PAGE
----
The Southern California Public Power Authority is planning to sell next week $53 million of revenue refunding bonds to refinance short-term debt used for its purchase of the Tieton Hydropower Project in Washington for two of its member utilities.
The Tieton Hydropower Project revenue refunding bonds, Series 2010 A and B, are backed by take-or-pay contracts between the authority and Burbank Water and Power and Glendale Water and Power.
The bonds will pay off tax-exempt and taxable notes that the authority issued in November 2009 to buy the hydropower plant.
Citi is the underwriter for the deal, which is expected to be priced on Wednesday. Public Financial Management Inc. is financial adviser Fulbright & Jaworski and Curls Bartling PC are co-bond counsel.
“In November, SCPPA issued short-term notes to finance the acquisition of the project. This bond issuance is only refinancing those notes with these bonds, since the notes mature in mid-August,” a source close to the deal said.
The proceeds also will be used to fund a debt-service reserve account for the 2010 series bonds.
The authority provides joint financing for its member municipal utilities, including 12 electric utilities and one irrigation district in Southern California, which combined deliver electricity to more than two million customers.
The issuance is structured as tax-exempt Series A bonds and taxable Series B bonds, and the proceeds will be used to refund the 2009 tax-exempt and taxable notes, respectively.
“It is being structured for 30-year fixed-rate level debt service. The taxable bonds are being amortized first, and then tax-exempt bonds will be amortized longer around the taxable bonds for level debt service,” the source said.
Richard Helgeson, general counsel for SCPPA, said the transmission system associated with the project is used by private entities, and therefore there had to be a taxable issue.
“The Benton Rural Co-op actually maintains and uses the transmission system,” Helgeson said. “Because of the private questions relating to it, this could not be tax-exempt. The generating station, however, is completely tax-exempt to be used only by SCPPA members.”
The project is a powerhouse constructed at the base of the U.S. Bureau of Reclamation’s Tieton Dam on the Tieton River in Yakima County, Wash. A 21-mile, 115kV transmission line connects the power plant substation to the electric grid.
The interim note proceeds were used to acquire the 13.6 MW Tieton Hydropower project from Tieton Hydropower LLC. The project began commercial operation in 2006, and the average annual generation from the project is expected to be around 48,000 mega-watt hours.
Moody’s Investors Service gave an A1 to both the $37 million of Tieton Hydropower Project revenue refunding bonds, Series 2010A, and the $16.365 million of taxable Tieton Hydropower Project revenue refunding bonds, Series 2010B. Standard & Poor’s rated the offering AA-minus. The bonds are not insured.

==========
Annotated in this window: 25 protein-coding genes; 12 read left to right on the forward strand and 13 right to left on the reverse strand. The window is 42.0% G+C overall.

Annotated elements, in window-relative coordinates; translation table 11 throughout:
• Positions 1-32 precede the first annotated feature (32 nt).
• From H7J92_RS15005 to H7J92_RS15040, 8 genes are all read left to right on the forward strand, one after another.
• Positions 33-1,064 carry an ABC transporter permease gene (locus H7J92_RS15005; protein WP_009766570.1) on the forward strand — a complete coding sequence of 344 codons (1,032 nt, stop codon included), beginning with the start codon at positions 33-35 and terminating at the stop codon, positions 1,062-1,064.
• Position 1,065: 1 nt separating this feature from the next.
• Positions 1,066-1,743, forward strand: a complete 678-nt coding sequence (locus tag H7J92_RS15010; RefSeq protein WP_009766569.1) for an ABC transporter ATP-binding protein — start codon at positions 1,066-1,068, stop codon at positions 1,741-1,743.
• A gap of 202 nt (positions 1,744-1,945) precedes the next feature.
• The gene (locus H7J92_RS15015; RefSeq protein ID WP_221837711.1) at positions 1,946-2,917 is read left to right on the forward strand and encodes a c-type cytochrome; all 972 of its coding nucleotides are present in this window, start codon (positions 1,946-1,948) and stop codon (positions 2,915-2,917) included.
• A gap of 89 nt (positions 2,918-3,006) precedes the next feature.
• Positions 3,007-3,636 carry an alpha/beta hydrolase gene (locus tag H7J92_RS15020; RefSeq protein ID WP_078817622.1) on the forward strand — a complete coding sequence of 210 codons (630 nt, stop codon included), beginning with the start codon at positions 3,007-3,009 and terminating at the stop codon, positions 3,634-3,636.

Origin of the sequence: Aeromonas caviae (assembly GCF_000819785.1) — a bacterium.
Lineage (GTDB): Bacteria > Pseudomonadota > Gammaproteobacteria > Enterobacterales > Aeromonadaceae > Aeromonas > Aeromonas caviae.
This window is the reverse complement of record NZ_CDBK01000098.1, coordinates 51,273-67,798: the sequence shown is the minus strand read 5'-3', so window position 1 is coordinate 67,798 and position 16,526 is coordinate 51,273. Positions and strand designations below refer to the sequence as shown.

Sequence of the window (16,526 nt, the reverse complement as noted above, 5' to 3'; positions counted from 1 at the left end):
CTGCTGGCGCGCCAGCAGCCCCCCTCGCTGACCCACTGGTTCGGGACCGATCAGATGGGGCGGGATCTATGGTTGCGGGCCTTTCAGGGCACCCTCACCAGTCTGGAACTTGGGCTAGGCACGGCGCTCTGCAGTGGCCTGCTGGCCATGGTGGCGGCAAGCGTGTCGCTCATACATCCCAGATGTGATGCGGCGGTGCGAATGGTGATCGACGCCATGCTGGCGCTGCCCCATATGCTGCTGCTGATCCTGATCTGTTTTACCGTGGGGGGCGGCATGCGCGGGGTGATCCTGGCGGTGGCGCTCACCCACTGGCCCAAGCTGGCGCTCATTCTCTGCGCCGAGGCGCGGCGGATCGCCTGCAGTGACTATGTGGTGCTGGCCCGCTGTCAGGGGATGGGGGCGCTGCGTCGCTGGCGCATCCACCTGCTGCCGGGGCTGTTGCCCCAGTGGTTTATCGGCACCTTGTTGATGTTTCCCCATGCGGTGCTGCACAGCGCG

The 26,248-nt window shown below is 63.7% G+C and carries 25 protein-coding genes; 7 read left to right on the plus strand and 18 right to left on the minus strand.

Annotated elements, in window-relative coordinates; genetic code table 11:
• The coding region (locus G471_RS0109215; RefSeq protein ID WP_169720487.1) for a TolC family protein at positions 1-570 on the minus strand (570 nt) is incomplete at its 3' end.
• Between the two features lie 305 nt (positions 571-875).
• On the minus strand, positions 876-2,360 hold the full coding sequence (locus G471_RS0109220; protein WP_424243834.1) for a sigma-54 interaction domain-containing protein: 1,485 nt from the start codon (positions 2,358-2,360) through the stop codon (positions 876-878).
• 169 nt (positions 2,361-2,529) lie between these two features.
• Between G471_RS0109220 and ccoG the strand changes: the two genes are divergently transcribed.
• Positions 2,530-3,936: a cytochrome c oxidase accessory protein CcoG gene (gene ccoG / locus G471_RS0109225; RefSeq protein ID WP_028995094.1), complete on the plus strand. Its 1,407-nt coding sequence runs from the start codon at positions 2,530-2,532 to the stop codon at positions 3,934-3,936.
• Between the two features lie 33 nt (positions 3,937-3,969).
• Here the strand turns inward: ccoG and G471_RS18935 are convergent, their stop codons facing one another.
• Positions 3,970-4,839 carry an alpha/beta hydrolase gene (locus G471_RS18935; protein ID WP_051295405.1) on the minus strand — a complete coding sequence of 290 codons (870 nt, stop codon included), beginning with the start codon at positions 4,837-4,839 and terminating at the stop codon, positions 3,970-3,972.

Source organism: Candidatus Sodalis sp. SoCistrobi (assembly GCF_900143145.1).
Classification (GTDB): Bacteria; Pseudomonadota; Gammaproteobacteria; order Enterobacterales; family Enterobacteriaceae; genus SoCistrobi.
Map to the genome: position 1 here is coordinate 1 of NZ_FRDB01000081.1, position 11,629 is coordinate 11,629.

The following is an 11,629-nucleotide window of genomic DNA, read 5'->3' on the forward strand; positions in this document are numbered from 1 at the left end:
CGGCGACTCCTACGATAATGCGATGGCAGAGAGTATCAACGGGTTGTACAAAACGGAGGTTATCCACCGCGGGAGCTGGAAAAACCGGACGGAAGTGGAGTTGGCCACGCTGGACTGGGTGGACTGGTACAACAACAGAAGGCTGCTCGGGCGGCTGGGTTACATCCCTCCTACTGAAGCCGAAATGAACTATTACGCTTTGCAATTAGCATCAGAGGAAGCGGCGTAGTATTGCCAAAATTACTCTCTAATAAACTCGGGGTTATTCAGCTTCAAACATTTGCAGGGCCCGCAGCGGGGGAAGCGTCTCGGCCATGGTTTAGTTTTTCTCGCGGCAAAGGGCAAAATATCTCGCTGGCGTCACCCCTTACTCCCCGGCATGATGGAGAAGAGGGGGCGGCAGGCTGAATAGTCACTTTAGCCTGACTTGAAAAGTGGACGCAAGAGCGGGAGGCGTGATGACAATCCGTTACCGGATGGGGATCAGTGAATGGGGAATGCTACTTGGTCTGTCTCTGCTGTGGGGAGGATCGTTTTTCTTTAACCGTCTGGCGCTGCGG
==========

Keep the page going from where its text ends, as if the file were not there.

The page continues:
The bonds are backed by the unconditional take-or-pay contracts with Glendale and Burbank. Each has a 50% obligation with SCPPA to buy the Tieton Project power output and pay debt-service costs.
The contract requires a participant to pay operating and maintenance and debt-service expenses regardless of whether it takes project capacity or energy or whether the project is operable or operating. There is a step-up provision should either participant default on its payment, a sum-sufficient rate covenant, and a maximum annual debt-service reserve.
Moody’s also factored in the value that the hydroelectric project brings to the utilities’ renewable energy portfolio. The current offering is one of several projects Burbank and Glendale have implemented to meet expected state requirements for renewable energy, Moody’s said.
The rating agency also cautioned that the utilities could be impacted if an auction-type cap and trade system is implemented to address greenhouse gas emissions. This would “require them to purchase carbon credits to offset the higher-than-average carbon emissions of their resource portfolios,” it said.
“In the beginning, Glendale, Burbank, and Los Angeles were planning to jointly purchase this project.” said William Fox, assistant general manager of utility financial planning and risk management for Glendale Water and Power. “Los Angeles subsequently determined they were unable to participate.”
Fox cited the “economics of the project and its contribution to our renewal portfolio standard” as reasons why Glendale and Burbank bought the project outright on a fifty-fifty basis.
“The project was initially purchased with short-term notes in order to ensure a timely closing. This transaction will put in place the permanent project financing with 20-year bonds. We prefer to purchase projects when it is financially prudent to do so since we retain ownership and control. After the bonds are paid off in 20 years, we will have renewable energy at a very low operating cost.”
Moody’s noted that hydropower is a low-cost source of energy but is vulnerable to droughts. It also factored in the energy cost adjustment mechanism that permits monthly cost recovery for fuel, but also took into consideration the exposure to natural gas price volatility. Even as resource diversity and adequacy provide a natural hedge on the energy side of the electric business, a shift away from coal-fired generation will pose additional exposure to natural-gas price volatility and potentially create load-balancing problems, it said.
Moody’s maintains a Aa3 rating on Glendale’s electric revenue bonds. It noted that Glendale’s participation in SCPPA has resulted in significant contingent liabilities through “take or pay” obligations, but these sources, combined with spot market and other purchases, result in a more economical and diverse mix than the city can generate internally. The ratings agency maintained its A1 rating on Burbank electric revenue bonds.